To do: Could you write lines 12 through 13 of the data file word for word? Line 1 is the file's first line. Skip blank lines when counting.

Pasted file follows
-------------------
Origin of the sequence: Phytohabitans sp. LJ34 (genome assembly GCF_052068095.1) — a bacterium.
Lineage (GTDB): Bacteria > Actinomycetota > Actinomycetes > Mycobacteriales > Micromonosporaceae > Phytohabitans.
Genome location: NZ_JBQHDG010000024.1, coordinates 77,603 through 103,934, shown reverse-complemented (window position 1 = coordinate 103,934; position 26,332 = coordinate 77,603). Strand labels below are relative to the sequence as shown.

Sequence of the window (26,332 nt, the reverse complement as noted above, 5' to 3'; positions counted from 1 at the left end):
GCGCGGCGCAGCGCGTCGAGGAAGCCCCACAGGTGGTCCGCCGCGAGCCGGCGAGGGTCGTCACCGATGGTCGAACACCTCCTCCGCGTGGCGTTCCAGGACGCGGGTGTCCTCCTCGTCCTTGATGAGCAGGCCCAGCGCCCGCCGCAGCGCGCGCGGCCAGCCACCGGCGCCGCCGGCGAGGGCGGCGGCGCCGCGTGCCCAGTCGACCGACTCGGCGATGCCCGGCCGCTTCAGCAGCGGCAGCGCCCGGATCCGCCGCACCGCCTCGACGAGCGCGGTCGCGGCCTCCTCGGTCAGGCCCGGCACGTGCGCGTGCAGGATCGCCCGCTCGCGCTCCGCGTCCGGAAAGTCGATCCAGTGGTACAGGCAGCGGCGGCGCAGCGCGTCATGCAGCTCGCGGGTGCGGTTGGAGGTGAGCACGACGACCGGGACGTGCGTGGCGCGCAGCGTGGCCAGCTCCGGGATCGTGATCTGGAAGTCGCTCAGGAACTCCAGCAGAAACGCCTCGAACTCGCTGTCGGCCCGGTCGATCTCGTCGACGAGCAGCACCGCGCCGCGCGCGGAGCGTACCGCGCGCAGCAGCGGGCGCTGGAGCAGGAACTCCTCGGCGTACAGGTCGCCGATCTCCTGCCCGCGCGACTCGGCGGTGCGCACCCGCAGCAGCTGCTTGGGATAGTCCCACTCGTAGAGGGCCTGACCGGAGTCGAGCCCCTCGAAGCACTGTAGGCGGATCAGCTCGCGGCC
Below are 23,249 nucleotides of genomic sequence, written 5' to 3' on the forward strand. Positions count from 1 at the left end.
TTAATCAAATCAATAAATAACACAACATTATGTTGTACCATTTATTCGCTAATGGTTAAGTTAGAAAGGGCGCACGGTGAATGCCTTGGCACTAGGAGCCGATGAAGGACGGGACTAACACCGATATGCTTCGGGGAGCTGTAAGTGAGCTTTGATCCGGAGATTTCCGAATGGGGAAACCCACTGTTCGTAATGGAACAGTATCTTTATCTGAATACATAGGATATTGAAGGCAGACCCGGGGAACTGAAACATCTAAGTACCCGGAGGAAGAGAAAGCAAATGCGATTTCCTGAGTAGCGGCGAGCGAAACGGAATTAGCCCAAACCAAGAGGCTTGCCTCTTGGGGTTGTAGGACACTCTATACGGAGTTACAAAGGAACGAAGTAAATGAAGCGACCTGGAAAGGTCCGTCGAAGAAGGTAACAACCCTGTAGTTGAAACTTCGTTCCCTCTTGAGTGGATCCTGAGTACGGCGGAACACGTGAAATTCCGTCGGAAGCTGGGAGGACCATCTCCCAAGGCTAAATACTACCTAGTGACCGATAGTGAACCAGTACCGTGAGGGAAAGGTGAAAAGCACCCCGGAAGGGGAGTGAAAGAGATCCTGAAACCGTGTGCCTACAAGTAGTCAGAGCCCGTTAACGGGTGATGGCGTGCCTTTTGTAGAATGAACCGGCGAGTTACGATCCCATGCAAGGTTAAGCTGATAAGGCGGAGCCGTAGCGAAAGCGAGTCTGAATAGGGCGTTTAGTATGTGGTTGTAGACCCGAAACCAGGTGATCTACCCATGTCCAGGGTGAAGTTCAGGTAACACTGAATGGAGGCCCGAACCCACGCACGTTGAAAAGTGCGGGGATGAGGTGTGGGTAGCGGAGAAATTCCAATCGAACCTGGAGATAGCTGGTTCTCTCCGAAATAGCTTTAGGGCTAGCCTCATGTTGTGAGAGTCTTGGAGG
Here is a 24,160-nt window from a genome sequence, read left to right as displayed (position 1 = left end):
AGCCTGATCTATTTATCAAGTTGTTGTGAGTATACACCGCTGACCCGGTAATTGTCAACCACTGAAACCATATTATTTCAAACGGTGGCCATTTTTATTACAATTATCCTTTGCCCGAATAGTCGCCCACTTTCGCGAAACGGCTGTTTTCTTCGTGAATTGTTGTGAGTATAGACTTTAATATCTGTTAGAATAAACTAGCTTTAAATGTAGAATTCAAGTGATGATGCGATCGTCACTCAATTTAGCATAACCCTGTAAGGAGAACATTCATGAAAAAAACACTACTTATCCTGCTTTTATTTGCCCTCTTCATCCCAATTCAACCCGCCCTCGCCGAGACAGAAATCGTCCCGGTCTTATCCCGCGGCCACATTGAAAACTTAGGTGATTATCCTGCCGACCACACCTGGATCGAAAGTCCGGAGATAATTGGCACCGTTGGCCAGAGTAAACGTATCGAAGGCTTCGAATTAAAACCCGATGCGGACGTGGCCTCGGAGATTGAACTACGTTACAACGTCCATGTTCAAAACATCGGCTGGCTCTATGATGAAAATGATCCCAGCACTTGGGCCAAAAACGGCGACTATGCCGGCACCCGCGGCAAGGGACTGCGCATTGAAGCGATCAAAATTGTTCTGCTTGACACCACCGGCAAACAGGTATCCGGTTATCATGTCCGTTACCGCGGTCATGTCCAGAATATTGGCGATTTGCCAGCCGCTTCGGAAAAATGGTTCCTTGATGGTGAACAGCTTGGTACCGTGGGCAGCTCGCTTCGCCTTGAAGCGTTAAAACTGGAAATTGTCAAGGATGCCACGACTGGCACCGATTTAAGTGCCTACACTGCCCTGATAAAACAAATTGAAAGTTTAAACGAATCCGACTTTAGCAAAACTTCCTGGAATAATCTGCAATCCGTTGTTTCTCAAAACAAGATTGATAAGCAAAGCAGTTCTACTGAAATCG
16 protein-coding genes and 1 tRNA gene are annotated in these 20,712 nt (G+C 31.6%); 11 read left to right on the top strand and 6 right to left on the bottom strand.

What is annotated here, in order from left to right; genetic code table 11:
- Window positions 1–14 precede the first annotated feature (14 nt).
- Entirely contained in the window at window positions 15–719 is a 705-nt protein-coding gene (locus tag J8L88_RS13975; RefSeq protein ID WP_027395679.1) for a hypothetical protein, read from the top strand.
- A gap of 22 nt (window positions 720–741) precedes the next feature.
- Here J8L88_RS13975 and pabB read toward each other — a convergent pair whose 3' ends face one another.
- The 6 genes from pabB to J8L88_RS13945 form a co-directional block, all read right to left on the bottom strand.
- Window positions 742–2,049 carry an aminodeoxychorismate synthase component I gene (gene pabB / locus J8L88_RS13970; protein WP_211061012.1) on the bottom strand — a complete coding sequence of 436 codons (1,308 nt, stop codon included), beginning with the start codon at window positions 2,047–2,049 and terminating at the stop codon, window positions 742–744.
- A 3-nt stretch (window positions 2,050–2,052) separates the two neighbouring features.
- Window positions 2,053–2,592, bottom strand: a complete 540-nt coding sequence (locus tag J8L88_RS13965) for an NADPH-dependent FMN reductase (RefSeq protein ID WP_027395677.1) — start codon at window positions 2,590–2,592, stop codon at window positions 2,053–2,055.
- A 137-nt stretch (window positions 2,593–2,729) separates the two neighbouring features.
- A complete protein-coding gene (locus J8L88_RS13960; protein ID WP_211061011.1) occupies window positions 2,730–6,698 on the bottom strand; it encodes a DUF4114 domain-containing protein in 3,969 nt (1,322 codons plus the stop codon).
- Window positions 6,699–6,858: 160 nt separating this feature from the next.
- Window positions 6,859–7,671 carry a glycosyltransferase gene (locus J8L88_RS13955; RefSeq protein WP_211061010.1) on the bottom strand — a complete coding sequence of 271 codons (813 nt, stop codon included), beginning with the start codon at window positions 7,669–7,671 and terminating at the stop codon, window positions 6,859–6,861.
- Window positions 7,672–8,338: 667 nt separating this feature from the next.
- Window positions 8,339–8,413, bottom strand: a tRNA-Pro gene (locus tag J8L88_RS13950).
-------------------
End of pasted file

- Window positions 1–14 precede the first annotated feature (14 nt).
- Entirely contained in the window at window positions 15–719 is a 705-nt protein-coding gene (locus tag J8L88_RS13975; RefSeq protein ID WP_027395679.1) for a hypothetical protein, read from the top strand.